(Bloomberg) -- U.S. factory output retreated in July after rising a month earlier by the most this year, signaling manufacturing is having trouble gaining momentum against a backdrop of lackluster global demand and a trade war with China.

The 0.4% decline in manufacturing output followed an upwardly revised 0.6% advance in the prior month, Federal Reserve data showed Thursday. The median estimate in a Bloomberg survey of economists called for a 0.3% July decrease.

Total industrial production, which also includes mines and utilities, fell 0.2% last month, reflecting a temporary decline in Gulf Coast oil extraction tied to Hurricane Barry.

Key Insights

  • The Fed's report, which showed a weakening in factory output for the fifth time this year, is the latest sign of fragility in the manufacturing sector as goods producers face the persistent headwinds of the U.S.-China trade war and tepid global demand. The latest escalation of U.S. trade tensions with China and renewed recession fears may further depress manufacturing output in the coming months.
  • At the same time, a pair of reports earlier Thursday from the Federal Reserve banks of New York and Philadelphia showed gauges of manufacturing expanded in August more than projected.
  • Another report Thursday showed American consumers continue to spend, which will help support domestic manufacturing. U.S. retail sales surged 0.7% in July, the most in four months and led by broad gains across merchant categories, the Commerce Department reported.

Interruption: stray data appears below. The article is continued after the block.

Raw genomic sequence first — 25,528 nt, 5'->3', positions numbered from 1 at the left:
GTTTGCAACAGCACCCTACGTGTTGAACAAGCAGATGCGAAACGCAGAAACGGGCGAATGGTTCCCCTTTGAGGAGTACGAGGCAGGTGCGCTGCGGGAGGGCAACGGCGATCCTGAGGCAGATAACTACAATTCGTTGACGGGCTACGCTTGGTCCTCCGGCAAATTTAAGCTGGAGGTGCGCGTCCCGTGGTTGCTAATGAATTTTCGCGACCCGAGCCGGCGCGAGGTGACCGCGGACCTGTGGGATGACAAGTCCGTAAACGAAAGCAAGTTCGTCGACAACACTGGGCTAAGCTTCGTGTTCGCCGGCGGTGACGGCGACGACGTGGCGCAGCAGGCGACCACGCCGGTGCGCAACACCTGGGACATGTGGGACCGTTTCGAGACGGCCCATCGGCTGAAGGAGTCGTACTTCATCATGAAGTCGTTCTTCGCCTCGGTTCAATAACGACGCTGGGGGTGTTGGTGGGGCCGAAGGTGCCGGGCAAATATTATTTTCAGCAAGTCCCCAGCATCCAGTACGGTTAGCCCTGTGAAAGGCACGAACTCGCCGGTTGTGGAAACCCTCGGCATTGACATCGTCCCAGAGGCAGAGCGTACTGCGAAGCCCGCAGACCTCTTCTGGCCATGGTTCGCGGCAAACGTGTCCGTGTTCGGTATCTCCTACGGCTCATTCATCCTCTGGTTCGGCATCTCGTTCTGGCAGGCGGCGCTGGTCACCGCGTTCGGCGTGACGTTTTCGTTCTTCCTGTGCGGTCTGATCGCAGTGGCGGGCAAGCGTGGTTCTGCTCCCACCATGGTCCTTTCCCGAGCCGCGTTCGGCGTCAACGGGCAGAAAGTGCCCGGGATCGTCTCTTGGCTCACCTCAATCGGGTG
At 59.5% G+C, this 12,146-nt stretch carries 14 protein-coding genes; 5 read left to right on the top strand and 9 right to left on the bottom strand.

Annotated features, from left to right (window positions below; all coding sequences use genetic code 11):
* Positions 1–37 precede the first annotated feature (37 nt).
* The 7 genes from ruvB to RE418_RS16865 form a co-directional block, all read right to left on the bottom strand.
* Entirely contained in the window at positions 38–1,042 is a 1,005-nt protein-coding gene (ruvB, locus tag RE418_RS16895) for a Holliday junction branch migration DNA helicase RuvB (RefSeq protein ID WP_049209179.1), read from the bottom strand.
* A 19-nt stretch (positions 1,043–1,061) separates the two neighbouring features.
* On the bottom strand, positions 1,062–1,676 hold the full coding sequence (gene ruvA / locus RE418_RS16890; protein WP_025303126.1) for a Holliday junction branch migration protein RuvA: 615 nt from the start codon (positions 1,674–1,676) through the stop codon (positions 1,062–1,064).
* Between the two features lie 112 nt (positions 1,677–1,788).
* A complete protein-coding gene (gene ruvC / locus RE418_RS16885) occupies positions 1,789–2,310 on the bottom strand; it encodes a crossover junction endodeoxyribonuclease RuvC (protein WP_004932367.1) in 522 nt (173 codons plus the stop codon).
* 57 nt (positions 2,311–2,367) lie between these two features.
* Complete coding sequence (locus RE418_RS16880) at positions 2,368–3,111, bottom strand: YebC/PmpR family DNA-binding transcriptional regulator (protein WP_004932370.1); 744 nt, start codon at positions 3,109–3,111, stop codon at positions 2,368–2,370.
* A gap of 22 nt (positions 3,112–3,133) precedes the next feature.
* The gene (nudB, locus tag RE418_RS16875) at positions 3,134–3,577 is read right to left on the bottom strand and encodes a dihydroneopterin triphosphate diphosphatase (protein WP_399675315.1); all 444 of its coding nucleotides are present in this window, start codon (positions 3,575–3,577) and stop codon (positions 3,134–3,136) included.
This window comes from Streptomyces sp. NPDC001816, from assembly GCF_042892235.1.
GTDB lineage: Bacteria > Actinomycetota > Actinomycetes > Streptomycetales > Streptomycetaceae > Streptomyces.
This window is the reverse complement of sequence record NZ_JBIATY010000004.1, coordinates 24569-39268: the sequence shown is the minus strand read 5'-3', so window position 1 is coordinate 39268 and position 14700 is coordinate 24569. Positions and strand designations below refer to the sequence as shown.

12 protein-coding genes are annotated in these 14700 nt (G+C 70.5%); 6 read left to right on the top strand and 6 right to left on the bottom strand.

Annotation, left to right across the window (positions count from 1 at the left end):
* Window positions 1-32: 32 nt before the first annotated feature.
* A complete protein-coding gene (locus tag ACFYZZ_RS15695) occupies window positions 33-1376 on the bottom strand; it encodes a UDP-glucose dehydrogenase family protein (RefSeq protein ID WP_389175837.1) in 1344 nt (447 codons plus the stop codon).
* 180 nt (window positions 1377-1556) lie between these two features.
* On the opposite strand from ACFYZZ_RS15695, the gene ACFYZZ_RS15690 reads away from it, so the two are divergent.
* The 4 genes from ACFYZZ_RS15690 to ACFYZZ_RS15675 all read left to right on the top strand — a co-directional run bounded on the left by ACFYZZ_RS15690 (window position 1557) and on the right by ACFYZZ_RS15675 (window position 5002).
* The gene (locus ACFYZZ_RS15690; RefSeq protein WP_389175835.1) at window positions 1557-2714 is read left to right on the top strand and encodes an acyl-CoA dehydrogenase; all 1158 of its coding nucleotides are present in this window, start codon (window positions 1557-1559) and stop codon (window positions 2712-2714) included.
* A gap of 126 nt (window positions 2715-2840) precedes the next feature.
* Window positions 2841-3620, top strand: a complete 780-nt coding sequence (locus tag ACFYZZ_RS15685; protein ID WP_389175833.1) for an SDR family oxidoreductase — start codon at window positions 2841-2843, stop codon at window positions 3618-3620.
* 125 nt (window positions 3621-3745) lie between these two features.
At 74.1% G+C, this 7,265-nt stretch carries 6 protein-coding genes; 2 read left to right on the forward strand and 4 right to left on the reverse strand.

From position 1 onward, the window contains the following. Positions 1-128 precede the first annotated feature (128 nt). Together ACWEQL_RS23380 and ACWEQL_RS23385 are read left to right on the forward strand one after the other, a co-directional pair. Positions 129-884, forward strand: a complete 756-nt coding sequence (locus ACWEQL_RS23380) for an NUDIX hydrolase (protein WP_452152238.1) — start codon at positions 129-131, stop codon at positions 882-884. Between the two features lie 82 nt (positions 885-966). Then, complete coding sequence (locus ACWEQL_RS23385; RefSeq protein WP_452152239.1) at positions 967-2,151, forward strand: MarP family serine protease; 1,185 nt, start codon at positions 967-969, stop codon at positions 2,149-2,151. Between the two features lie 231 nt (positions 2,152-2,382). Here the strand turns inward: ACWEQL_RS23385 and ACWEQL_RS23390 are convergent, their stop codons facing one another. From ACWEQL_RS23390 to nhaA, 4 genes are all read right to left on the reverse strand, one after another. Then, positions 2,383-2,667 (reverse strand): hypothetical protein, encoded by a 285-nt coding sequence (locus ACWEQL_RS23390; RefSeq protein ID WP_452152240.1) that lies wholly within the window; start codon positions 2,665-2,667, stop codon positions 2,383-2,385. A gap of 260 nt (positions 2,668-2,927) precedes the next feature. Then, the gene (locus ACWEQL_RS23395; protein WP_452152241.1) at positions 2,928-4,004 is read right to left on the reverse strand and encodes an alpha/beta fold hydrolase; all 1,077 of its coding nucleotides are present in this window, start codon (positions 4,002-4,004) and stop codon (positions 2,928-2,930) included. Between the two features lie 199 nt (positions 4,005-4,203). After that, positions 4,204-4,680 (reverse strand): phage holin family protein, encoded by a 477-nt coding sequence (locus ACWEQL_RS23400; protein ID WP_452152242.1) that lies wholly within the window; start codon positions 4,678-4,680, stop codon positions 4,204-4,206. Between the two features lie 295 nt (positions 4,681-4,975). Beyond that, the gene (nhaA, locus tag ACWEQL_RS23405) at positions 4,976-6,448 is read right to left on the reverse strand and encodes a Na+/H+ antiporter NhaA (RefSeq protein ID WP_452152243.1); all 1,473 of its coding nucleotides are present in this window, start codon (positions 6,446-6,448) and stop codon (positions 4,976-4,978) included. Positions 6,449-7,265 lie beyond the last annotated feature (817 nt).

• The decline in July factory production was broad, including decreases in machinery, fabricated metals, electronic equipment, plastics and textiles.

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  • Capacity utilization, measuring the amount of a plant that is in use, dropped to 77.5%, the lowest since October 2017, from 77.8%.
  • Utility output increased 3.1% after falling 3.3% the prior month. Mining production fell 1.8%, with oil and gas well drilling slumping 3.3%.
  • Output of consumer goods rose 0.2% after a 0.4% advance, while business-equipment production dropped 0.4% as capital investment waned.
  • The Fed's monthly data are volatile and often get revised. Manufacturing, which makes up about three-fourths of total industrial production, accounts for about 11% of the U.S. economy.

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